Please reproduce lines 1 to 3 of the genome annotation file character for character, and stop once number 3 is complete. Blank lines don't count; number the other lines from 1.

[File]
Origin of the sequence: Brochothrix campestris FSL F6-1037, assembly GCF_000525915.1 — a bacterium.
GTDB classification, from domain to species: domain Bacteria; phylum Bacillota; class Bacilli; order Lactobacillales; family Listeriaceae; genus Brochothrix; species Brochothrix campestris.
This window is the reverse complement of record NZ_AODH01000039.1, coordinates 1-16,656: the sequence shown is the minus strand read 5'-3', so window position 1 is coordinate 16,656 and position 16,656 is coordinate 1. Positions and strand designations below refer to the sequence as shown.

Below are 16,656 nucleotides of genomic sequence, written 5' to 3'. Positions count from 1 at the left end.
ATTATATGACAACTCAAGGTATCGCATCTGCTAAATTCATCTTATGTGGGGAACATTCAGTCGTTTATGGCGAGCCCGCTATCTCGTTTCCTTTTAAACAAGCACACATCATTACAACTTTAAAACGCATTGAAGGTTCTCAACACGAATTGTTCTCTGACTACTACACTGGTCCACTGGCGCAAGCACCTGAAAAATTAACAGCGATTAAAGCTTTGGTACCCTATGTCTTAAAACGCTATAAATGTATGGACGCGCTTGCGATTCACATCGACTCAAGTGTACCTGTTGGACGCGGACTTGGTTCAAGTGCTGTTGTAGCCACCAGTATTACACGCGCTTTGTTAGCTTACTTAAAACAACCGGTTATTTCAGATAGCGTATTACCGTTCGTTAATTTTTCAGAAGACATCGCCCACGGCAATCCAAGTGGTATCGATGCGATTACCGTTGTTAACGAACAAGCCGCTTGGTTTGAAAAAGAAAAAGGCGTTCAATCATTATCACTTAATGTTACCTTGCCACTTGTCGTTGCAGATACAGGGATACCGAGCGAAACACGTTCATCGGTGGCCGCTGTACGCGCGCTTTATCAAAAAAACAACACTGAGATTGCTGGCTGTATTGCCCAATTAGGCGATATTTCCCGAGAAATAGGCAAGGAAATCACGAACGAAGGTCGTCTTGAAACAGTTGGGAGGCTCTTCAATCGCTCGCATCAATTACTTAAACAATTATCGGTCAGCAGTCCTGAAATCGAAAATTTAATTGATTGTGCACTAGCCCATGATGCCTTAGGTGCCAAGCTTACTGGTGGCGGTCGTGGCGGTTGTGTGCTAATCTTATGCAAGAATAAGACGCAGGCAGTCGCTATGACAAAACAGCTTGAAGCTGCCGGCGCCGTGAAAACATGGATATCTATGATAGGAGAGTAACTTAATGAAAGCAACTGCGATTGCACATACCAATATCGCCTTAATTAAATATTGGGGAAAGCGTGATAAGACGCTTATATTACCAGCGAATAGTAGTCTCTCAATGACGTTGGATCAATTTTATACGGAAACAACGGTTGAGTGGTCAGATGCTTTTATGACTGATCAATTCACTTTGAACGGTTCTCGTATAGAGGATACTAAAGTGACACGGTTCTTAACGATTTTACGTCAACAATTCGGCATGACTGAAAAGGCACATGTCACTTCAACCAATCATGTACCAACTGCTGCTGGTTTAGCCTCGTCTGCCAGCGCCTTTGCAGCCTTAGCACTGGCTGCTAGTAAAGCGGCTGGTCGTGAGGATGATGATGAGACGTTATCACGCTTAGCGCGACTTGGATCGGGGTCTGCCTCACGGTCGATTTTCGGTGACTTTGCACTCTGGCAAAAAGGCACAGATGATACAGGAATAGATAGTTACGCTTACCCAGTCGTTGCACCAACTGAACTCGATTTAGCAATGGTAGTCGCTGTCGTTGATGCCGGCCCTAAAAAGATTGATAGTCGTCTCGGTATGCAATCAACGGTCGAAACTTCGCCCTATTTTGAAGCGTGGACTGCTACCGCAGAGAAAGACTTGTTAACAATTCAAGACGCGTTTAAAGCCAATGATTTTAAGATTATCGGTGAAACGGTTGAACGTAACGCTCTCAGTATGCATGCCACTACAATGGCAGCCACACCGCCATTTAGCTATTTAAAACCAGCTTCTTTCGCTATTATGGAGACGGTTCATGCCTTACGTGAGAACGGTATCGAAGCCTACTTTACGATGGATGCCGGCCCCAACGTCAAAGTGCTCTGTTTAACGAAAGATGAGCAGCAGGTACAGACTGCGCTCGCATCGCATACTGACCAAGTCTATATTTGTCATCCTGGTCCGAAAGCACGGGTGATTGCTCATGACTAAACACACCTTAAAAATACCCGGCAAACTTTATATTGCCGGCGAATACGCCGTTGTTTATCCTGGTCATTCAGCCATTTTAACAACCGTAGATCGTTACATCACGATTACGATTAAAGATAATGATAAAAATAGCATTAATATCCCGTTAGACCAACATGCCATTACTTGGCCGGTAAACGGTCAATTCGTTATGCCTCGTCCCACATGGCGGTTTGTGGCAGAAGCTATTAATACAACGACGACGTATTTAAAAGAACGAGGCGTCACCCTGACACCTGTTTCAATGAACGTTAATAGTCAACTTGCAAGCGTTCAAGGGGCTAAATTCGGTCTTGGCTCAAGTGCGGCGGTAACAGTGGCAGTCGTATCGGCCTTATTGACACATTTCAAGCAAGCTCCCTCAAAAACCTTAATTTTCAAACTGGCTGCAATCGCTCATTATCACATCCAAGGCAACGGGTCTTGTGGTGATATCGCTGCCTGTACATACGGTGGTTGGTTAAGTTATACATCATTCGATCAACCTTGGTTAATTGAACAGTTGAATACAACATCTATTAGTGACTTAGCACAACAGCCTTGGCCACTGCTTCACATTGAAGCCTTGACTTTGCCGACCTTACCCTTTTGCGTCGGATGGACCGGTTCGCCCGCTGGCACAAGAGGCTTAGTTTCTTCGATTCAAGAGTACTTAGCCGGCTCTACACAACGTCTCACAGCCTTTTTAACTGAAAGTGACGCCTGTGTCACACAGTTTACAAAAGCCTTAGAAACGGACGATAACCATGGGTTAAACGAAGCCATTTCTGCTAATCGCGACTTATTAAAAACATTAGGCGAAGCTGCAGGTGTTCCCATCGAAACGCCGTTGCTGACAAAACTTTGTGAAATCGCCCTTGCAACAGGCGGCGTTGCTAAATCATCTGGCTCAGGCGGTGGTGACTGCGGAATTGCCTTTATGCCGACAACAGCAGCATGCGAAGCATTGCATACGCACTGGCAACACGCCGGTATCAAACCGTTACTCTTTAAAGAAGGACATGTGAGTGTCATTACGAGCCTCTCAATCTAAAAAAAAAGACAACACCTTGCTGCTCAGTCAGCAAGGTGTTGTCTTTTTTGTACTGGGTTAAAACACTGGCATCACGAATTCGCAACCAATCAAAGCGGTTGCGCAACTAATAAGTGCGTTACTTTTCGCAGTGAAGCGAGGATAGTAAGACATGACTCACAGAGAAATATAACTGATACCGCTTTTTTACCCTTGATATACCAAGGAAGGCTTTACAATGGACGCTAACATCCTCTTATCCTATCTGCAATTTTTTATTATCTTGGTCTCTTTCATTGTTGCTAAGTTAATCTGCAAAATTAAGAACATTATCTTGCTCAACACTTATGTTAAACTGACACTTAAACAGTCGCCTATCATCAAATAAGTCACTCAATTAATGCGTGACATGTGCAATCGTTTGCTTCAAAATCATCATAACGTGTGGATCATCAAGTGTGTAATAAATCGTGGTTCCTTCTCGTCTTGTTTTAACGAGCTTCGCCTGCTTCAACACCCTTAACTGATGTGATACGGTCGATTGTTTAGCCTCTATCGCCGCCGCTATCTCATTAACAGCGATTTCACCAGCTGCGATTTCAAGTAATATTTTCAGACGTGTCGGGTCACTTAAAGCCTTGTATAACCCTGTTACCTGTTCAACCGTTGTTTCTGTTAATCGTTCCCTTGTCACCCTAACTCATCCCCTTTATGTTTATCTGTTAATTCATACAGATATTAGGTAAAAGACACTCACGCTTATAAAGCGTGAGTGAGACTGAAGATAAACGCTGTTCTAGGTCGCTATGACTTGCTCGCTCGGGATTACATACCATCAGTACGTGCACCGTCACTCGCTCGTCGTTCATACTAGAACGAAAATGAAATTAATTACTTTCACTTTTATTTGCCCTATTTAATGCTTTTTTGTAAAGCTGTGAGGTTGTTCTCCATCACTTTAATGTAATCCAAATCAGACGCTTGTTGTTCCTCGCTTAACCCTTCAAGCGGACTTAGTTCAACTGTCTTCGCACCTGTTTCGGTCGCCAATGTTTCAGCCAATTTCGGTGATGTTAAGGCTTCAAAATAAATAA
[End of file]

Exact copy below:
Origin of the sequence: Brochothrix campestris FSL F6-1037, assembly GCF_000525915.1 — a bacterium.
GTDB classification, from domain to species: domain Bacteria; phylum Bacillota; class Bacilli; order Lactobacillales; family Listeriaceae; genus Brochothrix; species Brochothrix campestris.
This window is the reverse complement of record NZ_AODH01000039.1, coordinates 1-16,656: the sequence shown is the minus strand read 5'-3', so window position 1 is coordinate 16,656 and position 16,656 is coordinate 1. Positions and strand designations below refer to the sequence as shown.